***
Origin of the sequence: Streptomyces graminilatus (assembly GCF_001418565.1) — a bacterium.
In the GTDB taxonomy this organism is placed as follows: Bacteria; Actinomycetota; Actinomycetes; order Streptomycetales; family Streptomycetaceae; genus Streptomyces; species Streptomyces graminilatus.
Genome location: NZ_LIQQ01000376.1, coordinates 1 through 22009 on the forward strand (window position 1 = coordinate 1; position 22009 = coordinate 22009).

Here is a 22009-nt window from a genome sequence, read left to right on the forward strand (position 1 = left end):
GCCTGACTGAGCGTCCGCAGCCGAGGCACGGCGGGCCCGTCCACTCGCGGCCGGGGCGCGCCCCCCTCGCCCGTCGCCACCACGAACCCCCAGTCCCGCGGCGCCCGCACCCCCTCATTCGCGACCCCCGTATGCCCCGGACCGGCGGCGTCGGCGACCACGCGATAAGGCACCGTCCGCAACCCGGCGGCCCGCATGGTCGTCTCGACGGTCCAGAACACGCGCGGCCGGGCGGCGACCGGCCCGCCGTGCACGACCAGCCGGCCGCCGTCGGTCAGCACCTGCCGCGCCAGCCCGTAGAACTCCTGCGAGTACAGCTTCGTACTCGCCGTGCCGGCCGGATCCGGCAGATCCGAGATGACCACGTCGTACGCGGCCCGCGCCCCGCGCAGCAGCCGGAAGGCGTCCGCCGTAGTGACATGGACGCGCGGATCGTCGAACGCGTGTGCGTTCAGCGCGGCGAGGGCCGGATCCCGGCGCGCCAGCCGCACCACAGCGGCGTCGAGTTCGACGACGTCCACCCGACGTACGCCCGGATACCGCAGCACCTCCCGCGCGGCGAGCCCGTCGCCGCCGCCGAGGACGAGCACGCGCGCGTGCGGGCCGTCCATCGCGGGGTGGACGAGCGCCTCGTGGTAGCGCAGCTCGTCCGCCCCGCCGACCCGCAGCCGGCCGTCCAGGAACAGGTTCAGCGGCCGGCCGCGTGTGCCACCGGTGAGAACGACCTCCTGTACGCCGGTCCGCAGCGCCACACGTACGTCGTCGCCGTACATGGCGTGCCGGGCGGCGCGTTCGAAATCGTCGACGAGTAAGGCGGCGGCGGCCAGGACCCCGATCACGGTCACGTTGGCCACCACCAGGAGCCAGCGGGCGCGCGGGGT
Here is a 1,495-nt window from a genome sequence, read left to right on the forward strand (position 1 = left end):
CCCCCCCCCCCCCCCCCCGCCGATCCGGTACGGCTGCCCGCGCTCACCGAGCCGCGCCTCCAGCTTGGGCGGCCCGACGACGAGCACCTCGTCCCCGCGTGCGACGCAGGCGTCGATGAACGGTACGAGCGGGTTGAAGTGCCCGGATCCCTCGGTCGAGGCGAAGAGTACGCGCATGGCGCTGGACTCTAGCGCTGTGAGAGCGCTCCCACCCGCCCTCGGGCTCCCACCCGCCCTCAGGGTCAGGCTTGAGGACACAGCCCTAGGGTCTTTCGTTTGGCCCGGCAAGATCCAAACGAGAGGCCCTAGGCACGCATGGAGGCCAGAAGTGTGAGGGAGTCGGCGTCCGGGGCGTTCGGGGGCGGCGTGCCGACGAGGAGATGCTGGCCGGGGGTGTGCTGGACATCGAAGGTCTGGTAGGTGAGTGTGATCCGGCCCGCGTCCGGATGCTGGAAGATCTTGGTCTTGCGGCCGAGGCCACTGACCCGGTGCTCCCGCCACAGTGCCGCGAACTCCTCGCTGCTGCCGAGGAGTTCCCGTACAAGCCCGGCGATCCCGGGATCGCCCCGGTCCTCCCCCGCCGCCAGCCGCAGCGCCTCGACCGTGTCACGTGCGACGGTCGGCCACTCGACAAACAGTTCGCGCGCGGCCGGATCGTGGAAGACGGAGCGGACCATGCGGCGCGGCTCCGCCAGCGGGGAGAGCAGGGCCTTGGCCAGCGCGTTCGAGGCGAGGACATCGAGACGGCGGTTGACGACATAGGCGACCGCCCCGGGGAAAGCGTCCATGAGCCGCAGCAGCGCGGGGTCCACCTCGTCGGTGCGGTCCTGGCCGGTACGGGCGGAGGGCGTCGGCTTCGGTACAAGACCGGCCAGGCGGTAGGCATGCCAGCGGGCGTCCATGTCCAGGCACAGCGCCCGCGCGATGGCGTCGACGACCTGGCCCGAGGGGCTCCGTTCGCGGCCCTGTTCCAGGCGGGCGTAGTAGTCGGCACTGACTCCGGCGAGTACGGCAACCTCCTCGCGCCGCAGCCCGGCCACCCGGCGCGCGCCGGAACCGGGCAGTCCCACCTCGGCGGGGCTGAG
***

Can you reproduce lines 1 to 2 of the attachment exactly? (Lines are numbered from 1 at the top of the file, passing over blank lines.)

Origin of the sequence: Streptomyces graminilatus (assembly GCF_001418565.1) — a bacterium.
In the GTDB taxonomy this organism is placed as follows: Bacteria; Actinomycetota; Actinomycetes; order Streptomycetales; family Streptomycetaceae; genus Streptomyces; species Streptomyces graminilatus.